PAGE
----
Friendly neighbors are free to disagree as to the exact starting and ending points of the quaint north west side neighborhood known as Bucktown. The borders are generally considered to be North Avenue to the south, Fullerton to the north and the Kennedy Expressway and Western Avenue on the east and west sides respectively. Residents are also free to speculate on the origins of their neighborhood’s unusual name. Some claim that Bucktown’s early Polish immigrants allowed their goats (the males of which are called “bucks”) to roam freely along the streets, inspiring the rather humorous nickname. You’re more likely to see baby strollers than goats these days, as Bucktown has enjoyed a resurgence as a family-friendly neighborhood.
Like many of Chicago’s culturally rich and diverse neighborhoods, Bucktown has enjoyed a long and colorful history. There were the early Eastern European immigrants in the beginning, of course, but in the 1980s Bucktown enjoyed a period as an important artist community. Attracted by affordable housing, good ethnic restaurants and local watering holes with character, Bucktown became home to working artists and many small art galleries. Throughout the 1990s, the annual arts festival “Around the Coyote” attracted hundreds of people from around the city who no doubt fell in love with Bucktown’s peaceful side streets and Old World architecture. Most of the artists and galleries have moved on, but some of that Bohemian spirit lives on.
Being connected to so many transportation options, makes Bucktown the perfect commuter neighborhood. Served by the CTA Blue Line, with a stop at Western Avenue, a commute south to the Loop for work or play is easy. Quick access to the Kennedy Expressway also serves residents well, as do the major bus lines running along Bucktown’s borders. An added bonus is the close proximity of other great Chicago neighborhoods like Logan Square to the east and Wicker Park to the south. Both of these areas are rich in trendy restaurants, boutiques and hip night spots.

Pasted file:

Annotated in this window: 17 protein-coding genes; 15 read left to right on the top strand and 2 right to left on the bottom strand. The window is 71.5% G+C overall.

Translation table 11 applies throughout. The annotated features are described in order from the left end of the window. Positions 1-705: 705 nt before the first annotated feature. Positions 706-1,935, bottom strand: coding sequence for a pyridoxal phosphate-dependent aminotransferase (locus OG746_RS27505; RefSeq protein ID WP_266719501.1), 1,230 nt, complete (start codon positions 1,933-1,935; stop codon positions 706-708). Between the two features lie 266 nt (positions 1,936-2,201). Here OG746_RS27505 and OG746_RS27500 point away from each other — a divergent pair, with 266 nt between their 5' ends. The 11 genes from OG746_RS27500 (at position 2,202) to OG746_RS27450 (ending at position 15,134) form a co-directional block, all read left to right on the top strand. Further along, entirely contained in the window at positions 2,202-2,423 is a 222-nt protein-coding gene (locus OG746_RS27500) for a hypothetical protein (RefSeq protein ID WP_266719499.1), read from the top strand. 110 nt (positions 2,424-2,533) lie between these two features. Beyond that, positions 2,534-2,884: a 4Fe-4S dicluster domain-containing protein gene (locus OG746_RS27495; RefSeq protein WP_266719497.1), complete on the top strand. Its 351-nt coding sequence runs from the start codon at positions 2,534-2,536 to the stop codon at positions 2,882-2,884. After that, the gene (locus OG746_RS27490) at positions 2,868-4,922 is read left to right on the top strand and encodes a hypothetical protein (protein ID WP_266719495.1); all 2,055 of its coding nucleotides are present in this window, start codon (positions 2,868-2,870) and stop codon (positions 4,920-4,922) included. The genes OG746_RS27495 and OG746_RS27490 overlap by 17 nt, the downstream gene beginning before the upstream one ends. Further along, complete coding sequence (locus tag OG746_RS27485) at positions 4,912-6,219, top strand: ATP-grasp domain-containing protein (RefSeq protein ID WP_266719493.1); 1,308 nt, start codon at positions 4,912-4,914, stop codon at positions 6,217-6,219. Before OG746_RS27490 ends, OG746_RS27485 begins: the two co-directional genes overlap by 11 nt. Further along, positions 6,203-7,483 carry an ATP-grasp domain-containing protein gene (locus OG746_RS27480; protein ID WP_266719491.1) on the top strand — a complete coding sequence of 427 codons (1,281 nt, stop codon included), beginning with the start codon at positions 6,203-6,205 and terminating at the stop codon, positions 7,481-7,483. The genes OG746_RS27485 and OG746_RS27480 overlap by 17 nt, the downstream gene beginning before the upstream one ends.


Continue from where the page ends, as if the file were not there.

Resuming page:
Bucktown has a mix of housing stock with converted lofts, new condo construction, rehabs and cozy cottages providing something for everyone. Recent gentrification has certainly brought in the air of an upwardly mobile populace in search of the good life. Adding further value to Bucktown is the proposed “high line” park that will follow the old elevated railroad tracks along Bloomingdale Avenue. The 2.6 mile walking/biking trail will cut through Bucktown as it connects the Chicago River to the neighborhoods of Humboldt Park and Logan Square.
Being nestled in Bucktown can create an almost small town feel within the larger context a world class city. Tree-line streets provide shade from the sun during hot summers, and when the snow blankets the sidewalks in winter, nothing looks more inviting than the lit windows of the houses along Charleston Street and Shakespeare Avenue. Bucktown is a good place to visit and a better place to live.